Students use Facebook to buy and sell local concert tickets

Screenshot of "SFSU Concerts" Facebook page

Some students are turning to an untraditional source to locate tickets for shows and concerts, while others have found an easier way to sell.

SFSU Concerts” is a Facebook page utilized by fellow Gators to sell and buy concert tickets, as well as promote shows and join their peers in concert excursions around the Bay Area.

Katy Johnson, former SF State student, created the page as a timid freshman in August 2015. After moving to a new city from San Diego, she hoped the page would help her find friends who share a mutual taste in music and a similar urge to explore the city.

“The city is a pretty scary place to navigate on your own sometimes, and I just really wanted people to find other students to mob to venues with,” Johnson said. “What better way to meet people than at the show of your favorite band or artist?”  

Johnson’s original purpose has evolved and the page has become a marketplace for purchasing or selling tickets to students looking for live music entertainment.

“The page seems to have devolved into a sort of ticket auctioning medium, which is not what I expected, but I’m glad people are getting use out of it,” Johnson said.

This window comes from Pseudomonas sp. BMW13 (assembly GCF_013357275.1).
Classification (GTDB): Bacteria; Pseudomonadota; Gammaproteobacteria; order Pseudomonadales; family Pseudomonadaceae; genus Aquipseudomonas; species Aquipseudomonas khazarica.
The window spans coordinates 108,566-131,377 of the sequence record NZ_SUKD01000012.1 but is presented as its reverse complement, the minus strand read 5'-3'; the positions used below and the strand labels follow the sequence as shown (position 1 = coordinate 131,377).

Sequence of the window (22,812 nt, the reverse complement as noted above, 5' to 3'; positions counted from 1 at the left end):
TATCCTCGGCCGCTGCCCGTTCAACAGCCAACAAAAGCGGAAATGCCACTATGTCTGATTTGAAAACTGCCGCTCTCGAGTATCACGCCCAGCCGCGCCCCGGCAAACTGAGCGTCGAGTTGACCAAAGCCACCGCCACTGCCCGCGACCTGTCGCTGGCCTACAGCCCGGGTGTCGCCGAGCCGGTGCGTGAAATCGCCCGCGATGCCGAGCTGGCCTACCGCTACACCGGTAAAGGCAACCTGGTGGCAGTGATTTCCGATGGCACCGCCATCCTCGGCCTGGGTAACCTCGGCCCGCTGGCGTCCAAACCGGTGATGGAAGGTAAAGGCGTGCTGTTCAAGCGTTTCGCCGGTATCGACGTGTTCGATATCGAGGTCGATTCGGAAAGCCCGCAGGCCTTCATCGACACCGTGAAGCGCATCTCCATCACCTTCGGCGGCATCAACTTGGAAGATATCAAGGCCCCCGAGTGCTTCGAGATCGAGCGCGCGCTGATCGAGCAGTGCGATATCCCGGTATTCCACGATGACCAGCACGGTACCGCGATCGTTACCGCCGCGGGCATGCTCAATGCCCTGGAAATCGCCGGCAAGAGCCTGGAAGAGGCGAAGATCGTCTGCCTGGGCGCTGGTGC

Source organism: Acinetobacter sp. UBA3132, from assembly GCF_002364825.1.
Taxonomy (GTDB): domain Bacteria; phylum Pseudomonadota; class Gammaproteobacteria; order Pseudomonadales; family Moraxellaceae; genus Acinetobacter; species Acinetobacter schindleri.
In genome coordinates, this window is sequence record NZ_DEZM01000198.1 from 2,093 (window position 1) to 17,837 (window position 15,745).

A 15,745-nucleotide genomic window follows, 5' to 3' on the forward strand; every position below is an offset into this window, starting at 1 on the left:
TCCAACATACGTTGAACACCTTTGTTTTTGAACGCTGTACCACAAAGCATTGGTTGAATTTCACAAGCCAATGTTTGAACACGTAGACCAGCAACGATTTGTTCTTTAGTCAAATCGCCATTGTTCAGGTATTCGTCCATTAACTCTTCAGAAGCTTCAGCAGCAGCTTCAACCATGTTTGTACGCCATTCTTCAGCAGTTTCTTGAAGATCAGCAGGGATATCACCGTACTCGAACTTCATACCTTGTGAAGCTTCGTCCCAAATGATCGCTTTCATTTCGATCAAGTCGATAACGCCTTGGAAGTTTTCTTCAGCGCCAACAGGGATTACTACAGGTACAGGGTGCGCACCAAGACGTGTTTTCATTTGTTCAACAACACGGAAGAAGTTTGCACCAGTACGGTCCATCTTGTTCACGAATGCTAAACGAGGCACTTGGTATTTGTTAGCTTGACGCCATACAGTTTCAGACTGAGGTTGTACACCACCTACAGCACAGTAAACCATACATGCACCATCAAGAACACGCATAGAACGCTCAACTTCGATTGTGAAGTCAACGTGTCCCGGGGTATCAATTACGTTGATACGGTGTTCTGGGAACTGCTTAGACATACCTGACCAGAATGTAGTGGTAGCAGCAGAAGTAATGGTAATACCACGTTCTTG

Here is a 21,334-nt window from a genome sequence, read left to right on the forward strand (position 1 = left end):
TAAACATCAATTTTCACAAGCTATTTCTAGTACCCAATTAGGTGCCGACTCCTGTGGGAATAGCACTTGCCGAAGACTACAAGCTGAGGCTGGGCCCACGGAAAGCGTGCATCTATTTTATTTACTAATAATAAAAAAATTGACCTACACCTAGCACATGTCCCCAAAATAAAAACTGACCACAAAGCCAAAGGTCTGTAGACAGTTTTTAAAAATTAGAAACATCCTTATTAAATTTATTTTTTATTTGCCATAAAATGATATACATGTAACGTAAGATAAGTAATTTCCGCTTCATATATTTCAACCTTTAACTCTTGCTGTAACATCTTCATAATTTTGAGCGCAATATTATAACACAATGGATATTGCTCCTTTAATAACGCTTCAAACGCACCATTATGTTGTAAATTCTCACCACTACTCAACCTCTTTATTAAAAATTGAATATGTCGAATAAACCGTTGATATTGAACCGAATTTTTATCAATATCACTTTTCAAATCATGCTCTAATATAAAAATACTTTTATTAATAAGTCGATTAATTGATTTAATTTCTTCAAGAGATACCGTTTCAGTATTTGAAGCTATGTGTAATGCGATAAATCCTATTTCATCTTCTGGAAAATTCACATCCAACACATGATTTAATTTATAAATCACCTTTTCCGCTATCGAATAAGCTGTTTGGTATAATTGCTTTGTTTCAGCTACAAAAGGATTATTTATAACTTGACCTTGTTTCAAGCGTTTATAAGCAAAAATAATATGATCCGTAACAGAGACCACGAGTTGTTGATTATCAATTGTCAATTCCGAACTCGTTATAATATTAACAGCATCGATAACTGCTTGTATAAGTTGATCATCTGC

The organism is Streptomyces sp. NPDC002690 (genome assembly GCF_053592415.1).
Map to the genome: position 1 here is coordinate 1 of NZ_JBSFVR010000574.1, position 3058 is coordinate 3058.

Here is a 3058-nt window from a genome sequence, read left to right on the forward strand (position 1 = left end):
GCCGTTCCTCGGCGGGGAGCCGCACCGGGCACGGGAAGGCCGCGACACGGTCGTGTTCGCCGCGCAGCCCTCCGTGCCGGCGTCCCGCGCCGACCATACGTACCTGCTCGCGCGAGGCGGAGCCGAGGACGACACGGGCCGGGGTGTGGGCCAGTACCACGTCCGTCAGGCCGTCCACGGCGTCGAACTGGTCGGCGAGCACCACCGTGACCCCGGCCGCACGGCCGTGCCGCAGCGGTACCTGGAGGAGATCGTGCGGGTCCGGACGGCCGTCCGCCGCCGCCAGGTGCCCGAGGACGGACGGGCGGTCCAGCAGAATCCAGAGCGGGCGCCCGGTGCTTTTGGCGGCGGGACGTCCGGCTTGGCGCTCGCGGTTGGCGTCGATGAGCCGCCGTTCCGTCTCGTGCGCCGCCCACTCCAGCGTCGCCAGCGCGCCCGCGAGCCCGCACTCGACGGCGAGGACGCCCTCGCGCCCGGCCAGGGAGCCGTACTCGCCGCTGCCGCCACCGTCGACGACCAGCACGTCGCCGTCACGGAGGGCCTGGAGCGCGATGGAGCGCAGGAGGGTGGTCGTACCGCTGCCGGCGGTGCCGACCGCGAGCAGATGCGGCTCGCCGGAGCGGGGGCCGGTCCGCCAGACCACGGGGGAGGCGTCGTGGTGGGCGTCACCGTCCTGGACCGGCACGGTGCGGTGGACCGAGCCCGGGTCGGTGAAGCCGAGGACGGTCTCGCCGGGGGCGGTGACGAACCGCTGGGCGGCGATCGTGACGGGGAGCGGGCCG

Johnson’s page has had some success for the current 242 members, but many students believe it would be more beneficial if more people knew it existed and added themselves to the page. Kinesiology major Irlanda Goulding was added to the page through a friend, but hasn’t had any success with tickets.

“I haven’t been lucky with getting or selling my tickets,” Goulding said. “It’s kind of hard since I think people on the page aren’t as active as other colleges’ concert pages.”

She believes if the page expanded it might create a broader spectrum of concerts available.

“Students would get a better range searching for tickets that they need or (are) selling,”  Goulding said.

Buying tickets on the Facebook page might help students avoid up-charges through other distributors such as Stubhub or Ticketmaster resellers. Johnson claims it’s a better alternative that will save students money.

“I guess it is a better way to find tickets because there is no middle-man charging a fee for use,” Johnson said.

Promoters like SF State communications major Jasmine Saephan uses the page to promote events at venues across the city.

“I use it to promote events at POPSCENE,” Saephan said. “I’m trying to get more people to check us out.”

Johnson believes there is potential for this page to become much more for students and musicians in the SF State community.

“I feel like it could be so much more than what it currently is,” Johnson said. “The San Francisco music scene is a place for all kinds of artists, and I think it would be a great idea if there was a single place for artists and musicians from (SF) State to try to connect and work together.”

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